Keystone Ladies

A few of the women fiercely defending ecosystems the world over.


World Bank Photo Collection/FlickrWorld Bank Photo Collection/FlickrJane Goodall: Primatologist who showed the world that a female scientist could work alone in the wilderness.

Graeme Robertson/ZUMAGraeme Robertson/ZUMAWangari Maathai: Before her death last year, she worked with women in Kenya’s rural villages to plant trees. Forty-seven million seedlings later, she won a Nobel Prize.

Kalyan VarmaKalyan VarmaKrithi Karanth: Has worked wonders in India’s national parks, especially in keeping the peace between tigers and people.

RanDall JimenezRanDall JimenezJoan Kleypas: Figured out that warmer temperatures lead to coral reef bleaching, which kills not only the reef but the countless species that depend on it.

Leela Hazzah, third from the left.: Philip BriggsLeela Hazzah, third from the left. Philip BriggsLeela Hazzah: This young Egyptian American’s work with rural communities has turned lion hunters into lion guardians.

Courtesy of Orangutan Foundation InternationalCourtesy of Orangutan Foundation InternationalBiruté Galdikas: The 65-year-old orangutan expert once told the New York Times that the reason she wasn’t famous was that “I’ve been in Borneo all these years, tracking an elusive and solitary animal.”

LUMCONLUMCONNancy Rabalais: Tirelessly collecting samples while dodging hurricanes, Rabalais discovered that farming runoff was turning parts of the Gulf of Mexico into dead zones.

Courtesy of the Penguin ProjectCourtesy of the Penguin ProjectP. Dee Boersma: This biologist’s long stretches in Argentina have shed much-needed light on how climate change (and marauding tourists) threaten penguins.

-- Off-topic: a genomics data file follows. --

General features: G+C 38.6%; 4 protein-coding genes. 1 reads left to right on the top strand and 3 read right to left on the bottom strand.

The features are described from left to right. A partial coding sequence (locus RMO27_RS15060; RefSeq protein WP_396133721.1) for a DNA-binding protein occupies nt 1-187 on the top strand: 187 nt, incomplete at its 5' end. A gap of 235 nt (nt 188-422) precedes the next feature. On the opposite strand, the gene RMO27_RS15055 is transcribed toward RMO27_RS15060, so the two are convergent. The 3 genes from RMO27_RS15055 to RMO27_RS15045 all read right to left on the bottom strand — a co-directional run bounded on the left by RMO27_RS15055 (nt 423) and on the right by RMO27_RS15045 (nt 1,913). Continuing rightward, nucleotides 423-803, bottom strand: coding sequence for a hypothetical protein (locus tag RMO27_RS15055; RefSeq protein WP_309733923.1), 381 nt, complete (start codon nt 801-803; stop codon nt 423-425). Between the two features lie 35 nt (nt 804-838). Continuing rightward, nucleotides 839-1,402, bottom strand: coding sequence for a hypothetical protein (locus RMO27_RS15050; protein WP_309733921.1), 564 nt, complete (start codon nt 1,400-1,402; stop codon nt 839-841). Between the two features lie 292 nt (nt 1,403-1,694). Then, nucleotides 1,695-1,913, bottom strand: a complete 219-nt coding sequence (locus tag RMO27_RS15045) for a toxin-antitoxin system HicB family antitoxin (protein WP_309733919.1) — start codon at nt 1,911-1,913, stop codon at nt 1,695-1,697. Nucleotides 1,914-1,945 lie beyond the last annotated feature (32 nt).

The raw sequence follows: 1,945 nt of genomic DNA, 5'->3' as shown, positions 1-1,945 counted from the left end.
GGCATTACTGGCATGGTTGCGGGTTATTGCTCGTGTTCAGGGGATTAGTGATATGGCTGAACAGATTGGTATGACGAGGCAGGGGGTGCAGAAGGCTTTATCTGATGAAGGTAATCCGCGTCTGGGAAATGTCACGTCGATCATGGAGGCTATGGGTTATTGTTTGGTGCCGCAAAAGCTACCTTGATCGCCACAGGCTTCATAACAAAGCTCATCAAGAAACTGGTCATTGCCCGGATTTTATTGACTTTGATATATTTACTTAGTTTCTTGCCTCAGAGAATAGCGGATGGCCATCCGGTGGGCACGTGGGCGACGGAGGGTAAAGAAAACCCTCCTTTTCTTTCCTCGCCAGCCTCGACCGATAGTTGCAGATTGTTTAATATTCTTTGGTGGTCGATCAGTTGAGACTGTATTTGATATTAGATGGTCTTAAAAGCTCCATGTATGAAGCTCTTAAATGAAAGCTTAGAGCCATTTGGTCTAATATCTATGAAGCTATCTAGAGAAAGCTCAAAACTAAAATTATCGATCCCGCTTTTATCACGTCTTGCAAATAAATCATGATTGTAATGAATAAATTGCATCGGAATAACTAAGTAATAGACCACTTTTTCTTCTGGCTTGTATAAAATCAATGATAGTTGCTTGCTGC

THE TRUTH...

is the first thing despots go after. An unwavering commitment to it is probably what draws you to Mother Jones' journalism. And as we're seeing in the US and the world around, authoritarians seek to poison the discourse and the way we relate to each other because they can't stand people coming together around a shared sense of the truth—it's a huge threat to them.

Which is also a pretty great way to describe Mother Jones' mission: People coming together around the truth to hold power accountable.

And right now, we need to raise about $400,000 from our online readers over the next two months to hit our annual goal and make good on that mission. Read more about the information war we find ourselves in and how people-powered, independent reporting can and must rise to the challenge—and please support our team's truth-telling journalism with a donation if you can right now.

payment methods

THE TRUTH...

is the first thing despots go after. An unwavering commitment to it is probably what draws you to Mother Jones' journalism. And as we're seeing in the US and the world around, authoritarians seek to poison the discourse and the way we relate to each other because they can't stand people coming together around a shared sense of the truth—it's a huge threat to them.

Which is also a pretty great way to describe Mother Jones' mission: People coming together around the truth to hold power accountable.

And right now, we need to raise about $400,000 from our online readers over the next two months to hit our annual goal and make good on that mission. Read more about the information war we find ourselves in and how people-powered, independent reporting can and must rise to the challenge—and please support our team's truth-telling journalism with a donation if you can right now.

payment methods

We Recommend

Latest

Sign up for our free newsletter

Subscribe to the Mother Jones Daily to have our top stories delivered directly to your inbox.

Get our award-winning magazine

Save big on a full year of investigations, ideas, and insights.

Subscribe

Support our journalism

Help Mother Jones' reporters dig deep with a tax-deductible donation.

Donate